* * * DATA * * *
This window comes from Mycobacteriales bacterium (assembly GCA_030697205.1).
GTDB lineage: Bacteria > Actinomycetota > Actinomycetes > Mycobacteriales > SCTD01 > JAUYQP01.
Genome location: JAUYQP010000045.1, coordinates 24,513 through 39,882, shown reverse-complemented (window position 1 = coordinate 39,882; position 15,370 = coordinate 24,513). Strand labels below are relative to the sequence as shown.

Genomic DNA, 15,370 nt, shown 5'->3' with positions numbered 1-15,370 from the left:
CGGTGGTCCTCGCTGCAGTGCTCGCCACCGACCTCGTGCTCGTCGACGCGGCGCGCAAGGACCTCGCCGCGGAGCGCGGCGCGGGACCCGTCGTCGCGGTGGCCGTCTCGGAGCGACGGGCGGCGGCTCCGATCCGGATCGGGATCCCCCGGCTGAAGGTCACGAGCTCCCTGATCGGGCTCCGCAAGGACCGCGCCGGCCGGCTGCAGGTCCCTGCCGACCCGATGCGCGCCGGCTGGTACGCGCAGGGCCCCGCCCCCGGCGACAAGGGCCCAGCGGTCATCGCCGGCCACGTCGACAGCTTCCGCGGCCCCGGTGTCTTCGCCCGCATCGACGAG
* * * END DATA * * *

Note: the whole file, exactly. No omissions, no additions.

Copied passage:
This window comes from Mycobacteriales bacterium (assembly GCA_030697205.1).
GTDB lineage: Bacteria > Actinomycetota > Actinomycetes > Mycobacteriales > SCTD01 > JAUYQP01.
Genome location: JAUYQP010000045.1, coordinates 24,513 through 39,882, shown reverse-complemented (window position 1 = coordinate 39,882; position 15,370 = coordinate 24,513). Strand labels below are relative to the sequence as shown.

Genomic DNA, 15,370 nt, shown 5'->3' with positions numbered 1-15,370 from the left:
CGGTGGTCCTCGCTGCAGTGCTCGCCACCGACCTCGTGCTCGTCGACGCGGCGCGCAAGGACCTCGCCGCGGAGCGCGGCGCGGGACCCGTCGTCGCGGTGGCCGTCTCGGAGCGACGGGCGGCGGCTCCGATCCGGATCGGGATCCCCCGGCTGAAGGTCACGAGCTCCCTGATCGGGCTCCGCAAGGACCGCGCCGGCCGGCTGCAGGTCCCTGCCGACCCGATGCGCGCCGGCTGGTACGCGCAGGGCCCCGCCCCCGGCGACAAGGGCCCAGCGGTCATCGCCGGCCACGTCGACAGCTTCCGCGGCCCCGGTGTCTTCGCCCGCATCGACGAG